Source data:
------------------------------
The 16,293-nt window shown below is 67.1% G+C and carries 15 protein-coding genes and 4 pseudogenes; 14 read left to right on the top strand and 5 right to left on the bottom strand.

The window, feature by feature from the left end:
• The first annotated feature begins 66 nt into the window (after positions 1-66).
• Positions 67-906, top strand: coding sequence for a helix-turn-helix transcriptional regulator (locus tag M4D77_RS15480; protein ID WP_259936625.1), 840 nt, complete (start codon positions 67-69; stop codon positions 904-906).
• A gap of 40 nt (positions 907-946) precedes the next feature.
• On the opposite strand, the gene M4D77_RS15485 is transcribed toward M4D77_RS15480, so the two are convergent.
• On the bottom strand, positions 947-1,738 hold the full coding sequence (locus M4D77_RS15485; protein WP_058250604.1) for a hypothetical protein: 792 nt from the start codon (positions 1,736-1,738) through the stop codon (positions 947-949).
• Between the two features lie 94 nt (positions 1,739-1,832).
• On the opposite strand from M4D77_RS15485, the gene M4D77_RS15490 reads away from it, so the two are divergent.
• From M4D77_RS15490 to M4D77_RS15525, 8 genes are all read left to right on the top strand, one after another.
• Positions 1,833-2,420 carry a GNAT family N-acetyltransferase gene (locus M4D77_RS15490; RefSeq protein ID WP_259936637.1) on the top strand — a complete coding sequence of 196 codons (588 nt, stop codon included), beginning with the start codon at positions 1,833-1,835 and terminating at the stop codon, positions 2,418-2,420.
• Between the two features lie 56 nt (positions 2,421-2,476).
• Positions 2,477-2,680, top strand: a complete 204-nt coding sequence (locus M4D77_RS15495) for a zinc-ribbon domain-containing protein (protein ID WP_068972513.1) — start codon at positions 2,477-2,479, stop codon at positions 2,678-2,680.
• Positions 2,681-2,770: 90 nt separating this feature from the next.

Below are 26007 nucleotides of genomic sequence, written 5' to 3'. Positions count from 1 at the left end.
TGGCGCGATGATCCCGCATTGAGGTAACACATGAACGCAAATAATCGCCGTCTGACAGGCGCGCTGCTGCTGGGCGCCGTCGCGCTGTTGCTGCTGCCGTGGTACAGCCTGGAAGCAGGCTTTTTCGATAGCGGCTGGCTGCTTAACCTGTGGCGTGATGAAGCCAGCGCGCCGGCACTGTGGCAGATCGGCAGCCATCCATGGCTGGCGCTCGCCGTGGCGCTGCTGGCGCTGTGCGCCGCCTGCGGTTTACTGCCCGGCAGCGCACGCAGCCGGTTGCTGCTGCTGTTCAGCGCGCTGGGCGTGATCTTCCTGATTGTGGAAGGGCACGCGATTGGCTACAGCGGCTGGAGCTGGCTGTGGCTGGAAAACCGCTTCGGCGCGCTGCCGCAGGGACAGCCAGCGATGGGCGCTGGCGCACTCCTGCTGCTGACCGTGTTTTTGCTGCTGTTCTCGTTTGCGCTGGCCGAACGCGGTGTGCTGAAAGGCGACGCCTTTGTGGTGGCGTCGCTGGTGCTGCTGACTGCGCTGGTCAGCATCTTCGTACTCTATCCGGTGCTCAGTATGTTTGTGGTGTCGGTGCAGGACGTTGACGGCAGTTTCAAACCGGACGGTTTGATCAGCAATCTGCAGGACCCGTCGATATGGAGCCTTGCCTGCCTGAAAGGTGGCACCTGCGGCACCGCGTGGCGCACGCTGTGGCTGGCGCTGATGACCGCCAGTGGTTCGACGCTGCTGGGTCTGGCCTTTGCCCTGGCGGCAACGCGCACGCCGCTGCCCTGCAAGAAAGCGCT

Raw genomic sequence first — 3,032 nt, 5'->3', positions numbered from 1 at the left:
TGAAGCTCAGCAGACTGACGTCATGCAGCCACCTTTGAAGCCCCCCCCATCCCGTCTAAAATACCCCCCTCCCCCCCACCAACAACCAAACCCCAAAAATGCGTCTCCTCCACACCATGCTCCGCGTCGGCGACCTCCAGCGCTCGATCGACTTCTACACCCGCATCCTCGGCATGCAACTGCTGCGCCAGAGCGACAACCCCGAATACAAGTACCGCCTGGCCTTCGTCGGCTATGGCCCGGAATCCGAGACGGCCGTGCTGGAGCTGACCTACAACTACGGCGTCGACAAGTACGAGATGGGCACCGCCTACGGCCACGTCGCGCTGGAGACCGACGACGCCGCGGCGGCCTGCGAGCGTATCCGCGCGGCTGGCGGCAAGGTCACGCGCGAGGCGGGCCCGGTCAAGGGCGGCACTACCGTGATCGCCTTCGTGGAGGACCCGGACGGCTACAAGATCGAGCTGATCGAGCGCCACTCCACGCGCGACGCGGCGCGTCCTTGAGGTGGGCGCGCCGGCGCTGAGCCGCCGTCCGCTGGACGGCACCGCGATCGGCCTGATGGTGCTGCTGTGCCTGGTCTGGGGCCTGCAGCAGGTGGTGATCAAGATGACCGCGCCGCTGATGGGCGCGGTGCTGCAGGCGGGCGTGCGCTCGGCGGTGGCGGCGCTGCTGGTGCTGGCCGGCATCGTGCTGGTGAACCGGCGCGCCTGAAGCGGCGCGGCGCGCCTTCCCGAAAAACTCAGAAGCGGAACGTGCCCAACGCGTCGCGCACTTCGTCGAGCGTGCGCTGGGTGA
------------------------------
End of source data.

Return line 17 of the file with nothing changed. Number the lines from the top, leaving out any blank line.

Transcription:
Raw genomic sequence first — 3,032 nt, 5'->3', positions numbered from 1 at the left: